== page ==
This book has taken me on a spiritual journey through some incredibly difficult times and no matter how many times I read it I learn something new.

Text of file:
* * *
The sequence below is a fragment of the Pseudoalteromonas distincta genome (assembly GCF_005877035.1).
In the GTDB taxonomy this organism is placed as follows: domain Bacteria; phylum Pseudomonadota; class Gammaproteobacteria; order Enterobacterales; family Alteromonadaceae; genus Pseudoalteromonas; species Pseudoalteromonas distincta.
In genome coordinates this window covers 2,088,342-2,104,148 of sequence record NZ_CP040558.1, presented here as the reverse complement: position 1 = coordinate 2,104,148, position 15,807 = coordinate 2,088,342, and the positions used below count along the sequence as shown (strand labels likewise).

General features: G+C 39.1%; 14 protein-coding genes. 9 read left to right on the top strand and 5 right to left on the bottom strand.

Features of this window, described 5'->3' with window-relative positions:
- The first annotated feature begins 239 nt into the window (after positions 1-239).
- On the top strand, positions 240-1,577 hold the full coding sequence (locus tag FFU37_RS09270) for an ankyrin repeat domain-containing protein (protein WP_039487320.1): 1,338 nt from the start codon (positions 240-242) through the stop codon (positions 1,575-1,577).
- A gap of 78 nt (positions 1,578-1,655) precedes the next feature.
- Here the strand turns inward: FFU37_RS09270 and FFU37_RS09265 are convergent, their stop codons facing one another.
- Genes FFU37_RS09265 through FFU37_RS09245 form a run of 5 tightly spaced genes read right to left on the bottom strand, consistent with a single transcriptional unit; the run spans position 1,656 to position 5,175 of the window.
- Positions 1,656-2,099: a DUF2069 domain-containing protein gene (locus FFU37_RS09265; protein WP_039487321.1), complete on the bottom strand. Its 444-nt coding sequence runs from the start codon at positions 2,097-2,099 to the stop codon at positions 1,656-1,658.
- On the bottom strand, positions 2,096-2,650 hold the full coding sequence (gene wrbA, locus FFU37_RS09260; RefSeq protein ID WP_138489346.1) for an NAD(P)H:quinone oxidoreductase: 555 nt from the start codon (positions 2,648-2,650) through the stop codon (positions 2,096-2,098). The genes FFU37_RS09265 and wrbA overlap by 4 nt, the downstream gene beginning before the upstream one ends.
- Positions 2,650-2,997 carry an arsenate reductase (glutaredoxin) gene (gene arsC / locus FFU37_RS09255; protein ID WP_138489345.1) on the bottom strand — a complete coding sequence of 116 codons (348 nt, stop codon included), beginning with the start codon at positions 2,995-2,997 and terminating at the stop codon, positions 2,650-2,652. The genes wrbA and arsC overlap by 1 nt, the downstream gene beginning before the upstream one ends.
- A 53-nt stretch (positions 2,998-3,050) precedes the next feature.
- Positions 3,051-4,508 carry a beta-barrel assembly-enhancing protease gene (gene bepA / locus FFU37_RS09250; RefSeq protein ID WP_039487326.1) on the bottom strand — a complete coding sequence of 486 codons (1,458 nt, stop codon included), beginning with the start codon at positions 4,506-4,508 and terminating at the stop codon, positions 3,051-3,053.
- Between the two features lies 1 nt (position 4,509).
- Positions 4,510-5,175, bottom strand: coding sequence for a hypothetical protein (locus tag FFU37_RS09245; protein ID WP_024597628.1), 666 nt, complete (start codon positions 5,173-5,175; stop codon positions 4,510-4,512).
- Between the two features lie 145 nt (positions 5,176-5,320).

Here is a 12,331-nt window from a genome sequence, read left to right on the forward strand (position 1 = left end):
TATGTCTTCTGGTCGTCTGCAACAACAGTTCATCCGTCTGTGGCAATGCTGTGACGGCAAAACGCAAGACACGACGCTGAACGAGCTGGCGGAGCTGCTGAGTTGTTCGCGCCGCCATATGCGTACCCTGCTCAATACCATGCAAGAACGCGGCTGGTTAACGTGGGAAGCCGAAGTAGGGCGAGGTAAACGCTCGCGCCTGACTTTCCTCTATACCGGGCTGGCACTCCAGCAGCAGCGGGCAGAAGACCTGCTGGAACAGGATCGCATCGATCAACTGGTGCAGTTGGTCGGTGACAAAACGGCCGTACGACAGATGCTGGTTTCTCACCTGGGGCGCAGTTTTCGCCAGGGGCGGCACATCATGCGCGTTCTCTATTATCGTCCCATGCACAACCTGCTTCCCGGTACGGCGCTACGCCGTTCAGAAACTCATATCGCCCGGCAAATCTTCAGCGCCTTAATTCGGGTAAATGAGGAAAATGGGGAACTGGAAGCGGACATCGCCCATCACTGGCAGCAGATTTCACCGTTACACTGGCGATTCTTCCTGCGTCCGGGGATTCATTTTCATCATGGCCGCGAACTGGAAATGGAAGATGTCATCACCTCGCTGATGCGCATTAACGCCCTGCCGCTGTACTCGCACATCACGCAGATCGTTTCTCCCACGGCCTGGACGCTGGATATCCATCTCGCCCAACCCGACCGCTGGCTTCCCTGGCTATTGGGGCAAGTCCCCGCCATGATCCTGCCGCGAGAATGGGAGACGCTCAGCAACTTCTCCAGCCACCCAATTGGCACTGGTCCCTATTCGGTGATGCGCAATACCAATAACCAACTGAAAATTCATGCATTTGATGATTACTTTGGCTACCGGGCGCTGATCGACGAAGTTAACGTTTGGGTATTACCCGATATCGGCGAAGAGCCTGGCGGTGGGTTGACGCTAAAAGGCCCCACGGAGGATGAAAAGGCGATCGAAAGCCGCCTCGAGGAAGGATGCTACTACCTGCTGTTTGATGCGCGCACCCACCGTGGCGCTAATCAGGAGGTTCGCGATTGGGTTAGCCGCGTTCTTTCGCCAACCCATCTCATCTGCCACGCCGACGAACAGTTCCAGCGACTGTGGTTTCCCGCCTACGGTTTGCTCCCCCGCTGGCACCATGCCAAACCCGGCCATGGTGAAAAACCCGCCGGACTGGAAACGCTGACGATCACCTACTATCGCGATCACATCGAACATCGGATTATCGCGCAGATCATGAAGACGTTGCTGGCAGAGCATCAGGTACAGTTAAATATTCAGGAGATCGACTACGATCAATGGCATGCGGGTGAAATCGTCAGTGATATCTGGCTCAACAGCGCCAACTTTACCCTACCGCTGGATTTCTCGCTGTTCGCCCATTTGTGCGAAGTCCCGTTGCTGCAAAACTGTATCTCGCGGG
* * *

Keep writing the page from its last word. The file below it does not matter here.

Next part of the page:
I headed off to Cork on my own which was exciting as it was the first time I have been away completely on my own since I had James and all I could think about was sleeping without getting kicked in the face by a toddler. I arrived tense and quite stressed as recently a couple of my business ventures were showing signs of failing and I was upset because I had put my heart and soul into them. I was becoming impatient and angry and needed space to think. On Saturday afternoon as the day was progressing I began to feel quite emotional. Listening to the teachings from Rinpoche was stirring a lot of uncomfortable feelings inside me. I thought of my dad, my sometimes pained and fractured family and when I returned to my B&B I sobbed so hard I honestly thought my insides were going to come out. I returned the next day slightly speechless as I began to feel a change within myself. Again I felt emotional but I gave in and allowed myself to actually feel and work through my feelings. We meditated for quite a while and as the day went on I really felt a sense of peace within myself. I also realized how much of my own “stuff” I hadn’t dealt with. Sometimes in life we move on so quickly after traumatic and sad events. We live in the future almost constantly from the minute we get up till the minute we go to bed. When we go to bed we worry about the next day and all day the next day we worry about next week or even next month.